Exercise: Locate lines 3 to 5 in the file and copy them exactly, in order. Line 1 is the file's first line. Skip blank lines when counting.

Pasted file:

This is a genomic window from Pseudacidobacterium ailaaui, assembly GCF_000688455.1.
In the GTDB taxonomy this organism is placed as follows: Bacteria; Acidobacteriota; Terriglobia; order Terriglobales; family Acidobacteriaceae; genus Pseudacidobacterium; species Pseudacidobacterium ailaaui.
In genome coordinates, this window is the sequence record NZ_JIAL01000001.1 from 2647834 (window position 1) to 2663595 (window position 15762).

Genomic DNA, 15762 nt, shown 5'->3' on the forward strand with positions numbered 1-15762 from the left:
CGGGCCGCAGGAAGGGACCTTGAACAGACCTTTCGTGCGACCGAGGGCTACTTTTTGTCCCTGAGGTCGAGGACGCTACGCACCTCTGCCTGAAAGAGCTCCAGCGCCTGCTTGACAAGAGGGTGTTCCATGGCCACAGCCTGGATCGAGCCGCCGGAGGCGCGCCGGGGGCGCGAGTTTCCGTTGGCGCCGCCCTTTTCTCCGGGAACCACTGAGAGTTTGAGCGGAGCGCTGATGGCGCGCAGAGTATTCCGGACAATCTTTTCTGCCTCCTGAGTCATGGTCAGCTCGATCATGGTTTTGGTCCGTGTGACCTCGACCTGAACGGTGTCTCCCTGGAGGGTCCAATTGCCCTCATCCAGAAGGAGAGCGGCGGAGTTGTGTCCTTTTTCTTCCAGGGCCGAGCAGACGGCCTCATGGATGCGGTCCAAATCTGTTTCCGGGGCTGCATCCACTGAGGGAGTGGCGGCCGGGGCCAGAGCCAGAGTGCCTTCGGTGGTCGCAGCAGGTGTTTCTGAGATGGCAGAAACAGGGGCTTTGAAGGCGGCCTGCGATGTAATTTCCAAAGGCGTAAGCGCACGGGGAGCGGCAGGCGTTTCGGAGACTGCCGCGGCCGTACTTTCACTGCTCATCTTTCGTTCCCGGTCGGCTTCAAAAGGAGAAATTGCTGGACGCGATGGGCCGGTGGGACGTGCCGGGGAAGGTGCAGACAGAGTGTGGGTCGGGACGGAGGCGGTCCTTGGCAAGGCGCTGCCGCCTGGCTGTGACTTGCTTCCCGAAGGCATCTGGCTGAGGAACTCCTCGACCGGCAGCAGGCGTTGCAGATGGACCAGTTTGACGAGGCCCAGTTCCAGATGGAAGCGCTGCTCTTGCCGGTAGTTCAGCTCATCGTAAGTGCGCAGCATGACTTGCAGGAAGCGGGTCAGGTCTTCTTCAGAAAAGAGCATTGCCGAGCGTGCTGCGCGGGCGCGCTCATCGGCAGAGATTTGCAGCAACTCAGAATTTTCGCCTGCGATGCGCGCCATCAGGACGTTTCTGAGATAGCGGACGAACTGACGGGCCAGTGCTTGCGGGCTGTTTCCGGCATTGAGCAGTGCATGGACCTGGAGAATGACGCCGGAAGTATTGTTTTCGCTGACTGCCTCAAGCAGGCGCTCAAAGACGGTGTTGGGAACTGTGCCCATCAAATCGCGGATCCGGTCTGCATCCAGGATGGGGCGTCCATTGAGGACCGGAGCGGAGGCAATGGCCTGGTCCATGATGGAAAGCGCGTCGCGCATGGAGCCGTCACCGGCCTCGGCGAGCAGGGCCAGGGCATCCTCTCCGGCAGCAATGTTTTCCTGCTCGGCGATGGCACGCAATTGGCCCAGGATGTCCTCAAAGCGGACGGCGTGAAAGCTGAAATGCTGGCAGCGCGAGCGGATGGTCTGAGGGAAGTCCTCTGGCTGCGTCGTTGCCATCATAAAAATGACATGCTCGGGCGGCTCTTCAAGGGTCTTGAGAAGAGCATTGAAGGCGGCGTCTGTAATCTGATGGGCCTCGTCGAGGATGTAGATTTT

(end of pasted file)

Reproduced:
In genome coordinates, this window is the sequence record NZ_JIAL01000001.1 from 2647834 (window position 1) to 2663595 (window position 15762).

Genomic DNA, 15762 nt, shown 5'->3' on the forward strand with positions numbered 1-15762 from the left:
CGGGCCGCAGGAAGGGACCTTGAACAGACCTTTCGTGCGACCGAGGGCTACTTTTTGTCCCTGAGGTCGAGGACGCTACGCACCTCTGCCTGAAAGAGCTCCAGCGCCTGCTTGACAAGAGGGTGTTCCATGGCCACAGCCTGGATCGAGCCGCCGGAGGCGCGCCGGGGGCGCGAGTTTCCGTTGGCGCCGCCCTTTTCTCCGGGAACCACTGAGAGTTTGAGCGGAGCGCTGATGGCGCGCAGAGTATTCCGGACAATCTTTTCTGCCTCCTGAGTCATGGTCAGCTCGATCATGGTTTTGGTCCGTGTGACCTCGACCTGAACGGTGTCTCCCTGGAGGGTCCAATTGCCCTCATCCAGAAGGAGAGCGGCGGAGTTGTGTCCTTTTTCTTCCAGGGCCGAGCAGACGGCCTCATGGATGCGGTCCAAATCTGTTTCCGGGGCTGCATCCACTGAGGGAGTGGCGGCCGGGGCCAGAGCCAGAGTGCCTTCGGTGGTCGCAGCAGGTGTTTCTGAGATGGCAGAAACAGGGGCTTTGAAGGCGGCCTGCGATGTAATTTCCAAAGGCGTAAGCGCACGGGGAGCGGCAGGCGTTTCGGAGACTGCCGCGGCCGTACTTTCACTGCTCATCTTTCGTTCCCGGTCGGCTTCAAAAGGAGAAATTGCTGGACGCGATGGGCCGGTGGGACGTGCCGGGGAAGGTGCAGACAGAGTGTGGGTCGGGACGGAGGCGGTCCTTGGCAAGGCGCTGCCGCCTGGCTGTGACTTGCTTCCCGAAGGCATCTGGCTGAGGAACTCCTCGACCGGCAGCAGGCGTTGCAGATGGACCAGTTTGACGAGGCCCAGTTCCAGATGGAAGCGCTGCTCTTGCCGGTAGTTCAGCTCATCGTAAGTGCGCAGCATGACTTGCAGGAAGCGGGTCAGGTCTTCTTCAGAAAAGAGCATTGCCGAGCGTGCTGCGCGGGCGCGCTCATCGGCAGAGATTTGCAGCAACTCAGAATTTTCGCCTGCGATGCGCGCCATCAGGACGTTTCTGAGATAGCGGACGAACTGACGGGCCAGTGCTTGCGGGCTGTTTCCGGCATTGAGCAGTGCATGGACCTGGAGAATGACGCCGGAAGTATTGTTTTCGCTGACTGCCTCAAGCAGGCGCTCAAAGACGGTGTTGGGAACTGTGCCCATCAAATCGCGGATCCGGTCTGCATCCAGGATGGGGCGTCCATTGAGGACCGGAGCGGAGGCAATGGCCTGGTCCATGATGGAAAGCGCGTCGCGCATGGAGCCGTCACCGGCCTCGGCGAGCAGGGCCAGGGCATCCTCTCCGGCAGCAATGTTTTCCTGCTCGGCGATGGCACGCAATTGGCCCAGGATGTCCTCAAAGCGGACGGCGTGAAAGCTGAAATGCTGGCAGCGCGAGCGGATGGTCTGAGGGAAGTCCTCTGGCTGCGTCGTTGCCATCATAAAAATGACATGCTCGGGCGGCTCTTCAAGGGTCTTGAGAAGAGCATTGAAGGCGGCGTCTGTAATCTGATGGGCCTCGTCGAGGATGTAGATTTT